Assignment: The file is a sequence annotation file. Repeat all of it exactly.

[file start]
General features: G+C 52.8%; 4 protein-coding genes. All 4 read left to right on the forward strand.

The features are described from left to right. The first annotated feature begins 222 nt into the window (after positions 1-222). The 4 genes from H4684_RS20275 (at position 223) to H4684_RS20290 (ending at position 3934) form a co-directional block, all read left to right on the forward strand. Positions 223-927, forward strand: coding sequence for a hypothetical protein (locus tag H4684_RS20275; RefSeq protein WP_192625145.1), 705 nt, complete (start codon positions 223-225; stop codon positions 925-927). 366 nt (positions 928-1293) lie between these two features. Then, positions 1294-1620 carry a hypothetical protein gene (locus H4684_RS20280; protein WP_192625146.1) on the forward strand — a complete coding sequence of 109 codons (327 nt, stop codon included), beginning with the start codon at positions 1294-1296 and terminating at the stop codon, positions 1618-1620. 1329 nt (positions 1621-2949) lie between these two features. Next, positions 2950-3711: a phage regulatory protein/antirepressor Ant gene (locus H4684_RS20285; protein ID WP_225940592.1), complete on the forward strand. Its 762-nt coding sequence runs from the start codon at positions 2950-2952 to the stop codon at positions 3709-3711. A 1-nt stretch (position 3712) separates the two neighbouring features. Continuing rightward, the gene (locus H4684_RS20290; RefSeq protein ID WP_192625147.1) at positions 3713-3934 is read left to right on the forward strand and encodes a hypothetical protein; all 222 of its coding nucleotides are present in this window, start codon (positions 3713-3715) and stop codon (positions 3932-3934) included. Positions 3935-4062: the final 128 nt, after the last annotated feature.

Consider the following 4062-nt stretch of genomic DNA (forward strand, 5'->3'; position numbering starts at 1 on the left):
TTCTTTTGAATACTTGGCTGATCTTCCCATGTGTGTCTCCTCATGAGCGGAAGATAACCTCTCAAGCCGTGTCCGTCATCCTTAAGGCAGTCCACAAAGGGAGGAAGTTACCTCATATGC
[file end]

General features: G+C 52.8%; 4 protein-coding genes. All 4 read left to right on the forward strand.

The features are described from left to right. The first annotated feature begins 222 nt into the window (after positions 1-222). The 4 genes from H4684_RS20275 (at position 223) to H4684_RS20290 (ending at position 3934) form a co-directional block, all read left to right on the forward strand. Positions 223-927, forward strand: coding sequence for a hypothetical protein (locus tag H4684_RS20275; RefSeq protein WP_192625145.1), 705 nt, complete (start codon positions 223-225; stop codon positions 925-927). 366 nt (positions 928-1293) lie between these two features. Then, positions 1294-1620 carry a hypothetical protein gene (locus H4684_RS20280; protein WP_192625146.1) on the forward strand — a complete coding sequence of 109 codons (327 nt, stop codon included), beginning with the start codon at positions 1294-1296 and terminating at the stop codon, positions 1618-1620. 1329 nt (positions 1621-2949) lie between these two features. Next, positions 2950-3711: a phage regulatory protein/antirepressor Ant gene (locus H4684_RS20285; protein ID WP_225940592.1), complete on the forward strand. Its 762-nt coding sequence runs from the start codon at positions 2950-2952 to the stop codon at positions 3709-3711. A 1-nt stretch (position 3712) separates the two neighbouring features. Continuing rightward, the gene (locus H4684_RS20290; RefSeq protein ID WP_192625147.1) at positions 3713-3934 is read left to right on the forward strand and encodes a hypothetical protein; all 222 of its coding nucleotides are present in this window, start codon (positions 3713-3715) and stop codon (positions 3932-3934) included. Positions 3935-4062: the final 128 nt, after the last annotated feature.

Consider the following 4062-nt stretch of genomic DNA (forward strand, 5'->3'; position numbering starts at 1 on the left):
TTCTTTTGAATACTTGGCTGATCTTCCCATGTGTGTCTCCTCATGAGCGGAAGATAACCTCTCAAGCCGTGTCCGTCATCCTTAAGGCAGTCCACAAAGGGAGGAAGTTACCTCATATGC